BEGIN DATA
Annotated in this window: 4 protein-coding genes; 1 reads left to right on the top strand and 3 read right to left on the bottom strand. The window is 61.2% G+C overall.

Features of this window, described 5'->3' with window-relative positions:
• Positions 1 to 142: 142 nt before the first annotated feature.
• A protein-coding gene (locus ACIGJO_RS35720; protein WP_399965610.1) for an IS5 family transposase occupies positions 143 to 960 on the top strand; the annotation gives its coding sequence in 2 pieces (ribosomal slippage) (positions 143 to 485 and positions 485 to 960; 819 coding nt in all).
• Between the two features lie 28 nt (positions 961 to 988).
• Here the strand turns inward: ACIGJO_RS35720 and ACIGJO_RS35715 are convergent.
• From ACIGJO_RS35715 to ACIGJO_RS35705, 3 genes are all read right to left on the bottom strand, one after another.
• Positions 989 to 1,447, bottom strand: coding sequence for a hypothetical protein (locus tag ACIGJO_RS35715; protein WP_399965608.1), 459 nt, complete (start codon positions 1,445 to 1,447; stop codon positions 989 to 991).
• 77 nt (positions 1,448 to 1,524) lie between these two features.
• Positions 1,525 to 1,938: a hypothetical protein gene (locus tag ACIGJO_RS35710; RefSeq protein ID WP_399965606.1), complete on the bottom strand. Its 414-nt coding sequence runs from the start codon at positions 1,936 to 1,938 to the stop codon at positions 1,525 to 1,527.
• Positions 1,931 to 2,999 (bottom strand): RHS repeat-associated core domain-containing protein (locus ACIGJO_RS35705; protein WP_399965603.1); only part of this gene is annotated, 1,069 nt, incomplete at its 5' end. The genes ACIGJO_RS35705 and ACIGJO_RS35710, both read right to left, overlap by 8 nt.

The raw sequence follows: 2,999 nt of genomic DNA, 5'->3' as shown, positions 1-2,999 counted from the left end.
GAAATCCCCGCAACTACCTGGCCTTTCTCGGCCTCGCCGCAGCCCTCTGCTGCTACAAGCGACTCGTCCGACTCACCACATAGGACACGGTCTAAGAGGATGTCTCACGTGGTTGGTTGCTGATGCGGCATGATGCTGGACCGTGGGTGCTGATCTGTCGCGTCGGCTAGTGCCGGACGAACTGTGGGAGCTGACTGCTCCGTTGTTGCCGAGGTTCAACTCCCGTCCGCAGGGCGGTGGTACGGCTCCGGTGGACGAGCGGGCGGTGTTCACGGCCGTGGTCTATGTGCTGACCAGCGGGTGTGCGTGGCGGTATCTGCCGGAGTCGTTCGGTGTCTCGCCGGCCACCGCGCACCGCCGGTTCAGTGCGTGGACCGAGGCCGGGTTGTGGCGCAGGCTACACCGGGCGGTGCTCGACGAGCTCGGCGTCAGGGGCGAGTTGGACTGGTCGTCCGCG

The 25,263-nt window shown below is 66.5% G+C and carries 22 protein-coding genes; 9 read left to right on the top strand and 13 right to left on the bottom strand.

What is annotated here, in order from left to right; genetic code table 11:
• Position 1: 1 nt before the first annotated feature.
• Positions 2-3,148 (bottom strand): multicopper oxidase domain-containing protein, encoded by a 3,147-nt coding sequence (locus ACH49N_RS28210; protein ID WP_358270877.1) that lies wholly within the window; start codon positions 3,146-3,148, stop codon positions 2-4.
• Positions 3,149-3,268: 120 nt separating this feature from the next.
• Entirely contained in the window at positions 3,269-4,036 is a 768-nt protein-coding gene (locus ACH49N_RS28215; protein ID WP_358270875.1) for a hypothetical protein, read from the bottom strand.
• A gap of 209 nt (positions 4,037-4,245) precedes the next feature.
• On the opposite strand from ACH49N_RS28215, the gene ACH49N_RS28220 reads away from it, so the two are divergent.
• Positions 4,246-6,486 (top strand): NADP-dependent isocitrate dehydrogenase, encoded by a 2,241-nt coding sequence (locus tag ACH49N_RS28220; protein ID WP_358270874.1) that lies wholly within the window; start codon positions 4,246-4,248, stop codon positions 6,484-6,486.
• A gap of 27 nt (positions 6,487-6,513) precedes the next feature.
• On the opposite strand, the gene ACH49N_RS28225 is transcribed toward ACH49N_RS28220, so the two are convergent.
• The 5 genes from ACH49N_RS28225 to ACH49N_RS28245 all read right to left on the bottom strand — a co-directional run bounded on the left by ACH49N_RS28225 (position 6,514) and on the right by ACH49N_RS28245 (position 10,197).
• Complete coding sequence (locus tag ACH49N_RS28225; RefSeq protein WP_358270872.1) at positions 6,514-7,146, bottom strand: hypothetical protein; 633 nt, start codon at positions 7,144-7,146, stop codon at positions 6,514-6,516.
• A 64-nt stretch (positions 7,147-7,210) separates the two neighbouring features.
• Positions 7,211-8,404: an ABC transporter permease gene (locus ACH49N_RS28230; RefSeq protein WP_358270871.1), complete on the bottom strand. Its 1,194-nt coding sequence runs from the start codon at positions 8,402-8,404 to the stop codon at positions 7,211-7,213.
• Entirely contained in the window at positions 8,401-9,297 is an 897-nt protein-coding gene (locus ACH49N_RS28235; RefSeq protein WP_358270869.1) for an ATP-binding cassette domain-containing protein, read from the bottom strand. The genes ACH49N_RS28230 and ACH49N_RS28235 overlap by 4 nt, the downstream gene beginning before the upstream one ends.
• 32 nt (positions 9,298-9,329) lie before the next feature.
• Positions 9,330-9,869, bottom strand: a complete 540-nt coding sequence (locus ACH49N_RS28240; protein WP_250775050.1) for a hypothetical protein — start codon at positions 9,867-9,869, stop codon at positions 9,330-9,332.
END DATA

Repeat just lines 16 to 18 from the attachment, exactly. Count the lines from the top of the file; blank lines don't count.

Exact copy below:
• Position 1: 1 nt before the first annotated feature.
• Positions 2-3,148 (bottom strand): multicopper oxidase domain-containing protein, encoded by a 3,147-nt coding sequence (locus ACH49N_RS28210; protein ID WP_358270877.1) that lies wholly within the window; start codon positions 3,146-3,148, stop codon positions 2-4.
• Positions 3,149-3,268: 120 nt separating this feature from the next.